This week is Stomal Therapy Awareness Week and we had the privilege of speaking to one of our stoma patients Dr Ian White who shared his tips on living with a stoma.
Ian, 72, is a general practitioner at Glenroy. He was diagnosed with high grade bladder and prostate cancer and had undergone his cystectomy operation in February 2017.
Ian now has a permanent urostomy stoma that he has named ‘Jack’ after his late father and late elder brother! A urostomy stoma is a type of diversion made from a section of the small bowel to divert urine from the bladder.
In the span of three and a half months, Ian has recovered tremendously well and has adjusted to the ‘new normal’, all thanks to the amazing support from his family, friends and the stomal therapy nurses at SVPHM. He is now back at work two days a week, he already has plans to travel, he’s back socialising with his friends and spoke about watching the footy match with his mates recently and they joked about him needing a bigger urostomy bag to last for a 90 minute footy game with beers.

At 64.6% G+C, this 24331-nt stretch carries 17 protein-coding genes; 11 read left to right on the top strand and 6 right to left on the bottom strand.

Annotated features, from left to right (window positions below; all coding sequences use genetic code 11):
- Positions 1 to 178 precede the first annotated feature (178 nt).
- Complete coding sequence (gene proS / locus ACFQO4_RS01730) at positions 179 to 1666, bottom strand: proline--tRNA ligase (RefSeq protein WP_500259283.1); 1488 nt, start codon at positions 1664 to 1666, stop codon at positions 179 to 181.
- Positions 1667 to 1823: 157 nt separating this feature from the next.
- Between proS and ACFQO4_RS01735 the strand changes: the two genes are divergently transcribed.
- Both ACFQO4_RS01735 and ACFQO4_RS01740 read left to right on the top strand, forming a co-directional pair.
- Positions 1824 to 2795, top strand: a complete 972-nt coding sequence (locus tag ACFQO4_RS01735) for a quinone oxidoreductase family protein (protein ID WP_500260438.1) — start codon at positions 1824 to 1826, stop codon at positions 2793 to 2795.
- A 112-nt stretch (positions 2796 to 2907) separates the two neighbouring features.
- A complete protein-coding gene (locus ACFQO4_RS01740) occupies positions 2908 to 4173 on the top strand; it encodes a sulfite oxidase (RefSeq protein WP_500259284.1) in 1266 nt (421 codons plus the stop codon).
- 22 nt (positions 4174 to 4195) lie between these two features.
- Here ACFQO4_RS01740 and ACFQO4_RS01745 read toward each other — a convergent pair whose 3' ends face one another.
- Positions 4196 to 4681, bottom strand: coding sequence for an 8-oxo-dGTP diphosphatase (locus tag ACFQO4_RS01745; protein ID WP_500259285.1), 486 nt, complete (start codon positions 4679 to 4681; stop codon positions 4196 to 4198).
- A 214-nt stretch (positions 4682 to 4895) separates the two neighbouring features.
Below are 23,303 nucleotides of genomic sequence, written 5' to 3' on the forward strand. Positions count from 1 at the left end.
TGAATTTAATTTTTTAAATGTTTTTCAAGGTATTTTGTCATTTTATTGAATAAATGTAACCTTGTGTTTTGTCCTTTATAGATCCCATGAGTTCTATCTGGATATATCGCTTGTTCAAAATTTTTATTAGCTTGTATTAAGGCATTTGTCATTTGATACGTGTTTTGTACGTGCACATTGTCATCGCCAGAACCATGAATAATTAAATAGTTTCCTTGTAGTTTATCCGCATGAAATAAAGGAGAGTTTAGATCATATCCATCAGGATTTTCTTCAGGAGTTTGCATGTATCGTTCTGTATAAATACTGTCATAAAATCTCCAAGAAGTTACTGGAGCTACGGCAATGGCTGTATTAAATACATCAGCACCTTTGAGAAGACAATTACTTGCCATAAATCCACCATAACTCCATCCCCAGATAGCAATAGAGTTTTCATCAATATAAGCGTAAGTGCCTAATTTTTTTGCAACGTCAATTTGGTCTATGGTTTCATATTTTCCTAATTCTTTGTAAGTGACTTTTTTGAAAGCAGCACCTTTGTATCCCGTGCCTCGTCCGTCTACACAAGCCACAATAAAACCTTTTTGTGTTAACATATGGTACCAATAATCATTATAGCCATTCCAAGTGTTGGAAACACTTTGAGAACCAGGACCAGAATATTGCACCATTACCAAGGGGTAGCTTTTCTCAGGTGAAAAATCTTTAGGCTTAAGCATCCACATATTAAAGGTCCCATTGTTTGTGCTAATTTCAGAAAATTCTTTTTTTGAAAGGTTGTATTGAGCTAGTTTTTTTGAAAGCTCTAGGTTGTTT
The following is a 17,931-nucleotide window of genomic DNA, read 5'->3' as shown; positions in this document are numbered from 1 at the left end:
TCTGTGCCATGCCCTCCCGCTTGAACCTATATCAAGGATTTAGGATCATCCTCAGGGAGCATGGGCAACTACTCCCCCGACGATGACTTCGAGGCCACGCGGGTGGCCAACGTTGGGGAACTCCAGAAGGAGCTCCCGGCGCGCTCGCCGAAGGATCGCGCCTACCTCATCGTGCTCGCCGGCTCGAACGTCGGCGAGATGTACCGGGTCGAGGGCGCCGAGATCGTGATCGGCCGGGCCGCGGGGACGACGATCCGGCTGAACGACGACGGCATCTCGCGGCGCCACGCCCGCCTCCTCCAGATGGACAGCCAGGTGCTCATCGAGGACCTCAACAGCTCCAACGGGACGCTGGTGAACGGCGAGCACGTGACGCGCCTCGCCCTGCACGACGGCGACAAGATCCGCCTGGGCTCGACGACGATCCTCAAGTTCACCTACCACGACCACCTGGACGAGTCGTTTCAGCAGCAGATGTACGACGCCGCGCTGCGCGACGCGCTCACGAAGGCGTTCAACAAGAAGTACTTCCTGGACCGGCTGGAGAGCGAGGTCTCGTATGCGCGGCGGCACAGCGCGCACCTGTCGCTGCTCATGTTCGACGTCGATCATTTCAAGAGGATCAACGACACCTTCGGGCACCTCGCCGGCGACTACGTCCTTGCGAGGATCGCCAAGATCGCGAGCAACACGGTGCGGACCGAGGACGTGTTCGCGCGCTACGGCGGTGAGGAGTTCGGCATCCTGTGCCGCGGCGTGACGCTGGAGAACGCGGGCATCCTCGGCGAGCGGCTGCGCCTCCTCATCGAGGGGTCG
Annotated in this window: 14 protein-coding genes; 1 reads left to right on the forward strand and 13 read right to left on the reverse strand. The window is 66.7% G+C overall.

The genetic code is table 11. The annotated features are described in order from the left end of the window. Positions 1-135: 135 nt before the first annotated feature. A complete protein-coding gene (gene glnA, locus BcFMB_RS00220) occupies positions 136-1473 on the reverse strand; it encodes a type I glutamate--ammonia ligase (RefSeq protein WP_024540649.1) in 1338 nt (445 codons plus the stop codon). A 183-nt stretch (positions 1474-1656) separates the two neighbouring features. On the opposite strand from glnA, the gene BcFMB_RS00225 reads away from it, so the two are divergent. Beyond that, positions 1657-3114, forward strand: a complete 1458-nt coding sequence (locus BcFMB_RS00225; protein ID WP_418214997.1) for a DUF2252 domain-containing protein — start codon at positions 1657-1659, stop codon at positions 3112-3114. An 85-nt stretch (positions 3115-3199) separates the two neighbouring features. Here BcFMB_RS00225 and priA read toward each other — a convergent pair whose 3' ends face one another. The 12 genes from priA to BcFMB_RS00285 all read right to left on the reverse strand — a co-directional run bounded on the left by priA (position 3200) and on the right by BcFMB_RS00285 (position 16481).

He also told us how his 5 year old granddaughter, Nina, took much interest in Jack (the stoma) and insisted on meeting him. Since then, Nina has always incorporated Jack in her drawings of her grandfather.
We asked Ian if he had any tips for dealing with a stoma bag should you ever need one.
“Don’t have your expectations too high. Some people may expect life to return to the way it was before the cancer diagnosis. Sometimes you just have to lower your expectations to avoid unnecessary disappointments.
Just absorb all the information you can from the stomal therapy nurses at St Vincent’s Private. Ask as many questions as you can. They have a wealth of knowledge and experience, they are the experts in the management of any stoma and wound issue, and may also provide continence advice”.
Unfortunately bladder cancer doesn’t present itself with definitive symptoms. Generally symptoms may include:
- Blood in urine
- Change of urinary habits
- Back/lower abdomen pain
Having any of these symptoms does not necessarily mean that bladder cancer is present. Kidney or bladder stones, or an enlargement of the prostate in men, could also cause the presence of blood in your urine. In any event, consult your doctor as soon as possible if you have any of these symptoms.